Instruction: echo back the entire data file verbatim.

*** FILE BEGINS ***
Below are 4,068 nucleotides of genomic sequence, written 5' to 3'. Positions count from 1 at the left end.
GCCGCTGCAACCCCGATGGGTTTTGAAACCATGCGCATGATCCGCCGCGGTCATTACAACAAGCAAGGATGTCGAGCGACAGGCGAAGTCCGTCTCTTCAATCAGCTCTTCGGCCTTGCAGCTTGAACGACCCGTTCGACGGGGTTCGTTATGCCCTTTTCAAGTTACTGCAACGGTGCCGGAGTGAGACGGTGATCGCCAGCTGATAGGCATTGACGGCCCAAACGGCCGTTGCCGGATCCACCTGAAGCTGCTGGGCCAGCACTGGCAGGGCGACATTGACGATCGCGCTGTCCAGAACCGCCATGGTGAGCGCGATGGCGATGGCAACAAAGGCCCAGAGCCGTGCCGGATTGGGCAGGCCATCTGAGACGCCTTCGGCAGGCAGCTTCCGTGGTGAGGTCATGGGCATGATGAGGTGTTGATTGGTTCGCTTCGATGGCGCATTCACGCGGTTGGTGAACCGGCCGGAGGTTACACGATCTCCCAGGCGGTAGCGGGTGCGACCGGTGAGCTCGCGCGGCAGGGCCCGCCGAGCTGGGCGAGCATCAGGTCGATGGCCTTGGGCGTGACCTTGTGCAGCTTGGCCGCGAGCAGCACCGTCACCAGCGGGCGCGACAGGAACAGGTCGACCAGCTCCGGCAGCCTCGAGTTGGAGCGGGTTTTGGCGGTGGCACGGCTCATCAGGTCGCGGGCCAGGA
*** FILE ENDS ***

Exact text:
Below are 4,068 nucleotides of genomic sequence, written 5' to 3'. Positions count from 1 at the left end.
GCCGCTGCAACCCCGATGGGTTTTGAAACCATGCGCATGATCCGCCGCGGTCATTACAACAAGCAAGGATGTCGAGCGACAGGCGAAGTCCGTCTCTTCAATCAGCTCTTCGGCCTTGCAGCTTGAACGACCCGTTCGACGGGGTTCGTTATGCCCTTTTCAAGTTACTGCAACGGTGCCGGAGTGAGACGGTGATCGCCAGCTGATAGGCATTGACGGCCCAAACGGCCGTTGCCGGATCCACCTGAAGCTGCTGGGCCAGCACTGGCAGGGCGACATTGACGATCGCGCTGTCCAGAACCGCCATGGTGAGCGCGATGGCGATGGCAACAAAGGCCCAGAGCCGTGCCGGATTGGGCAGGCCATCTGAGACGCCTTCGGCAGGCAGCTTCCGTGGTGAGGTCATGGGCATGATGAGGTGTTGATTGGTTCGCTTCGATGGCGCATTCACGCGGTTGGTGAACCGGCCGGAGGTTACACGATCTCCCAGGCGGTAGCGGGTGCGACCGGTGAGCTCGCGCGGCAGGGCCCGCCGAGCTGGGCGAGCATCAGGTCGATGGCCTTGGGCGTGACCTTGTGCAGCTTGGCCGCGAGCAGCACCGTCACCAGCGGGCGCGACAGGAACAGGTCGACCAGCTCCGGCAGCCTCGAGTTGGAGCGGGTTTTGGCGGTGGCACGGCTCATCAGGTCGCGGGCCAGGA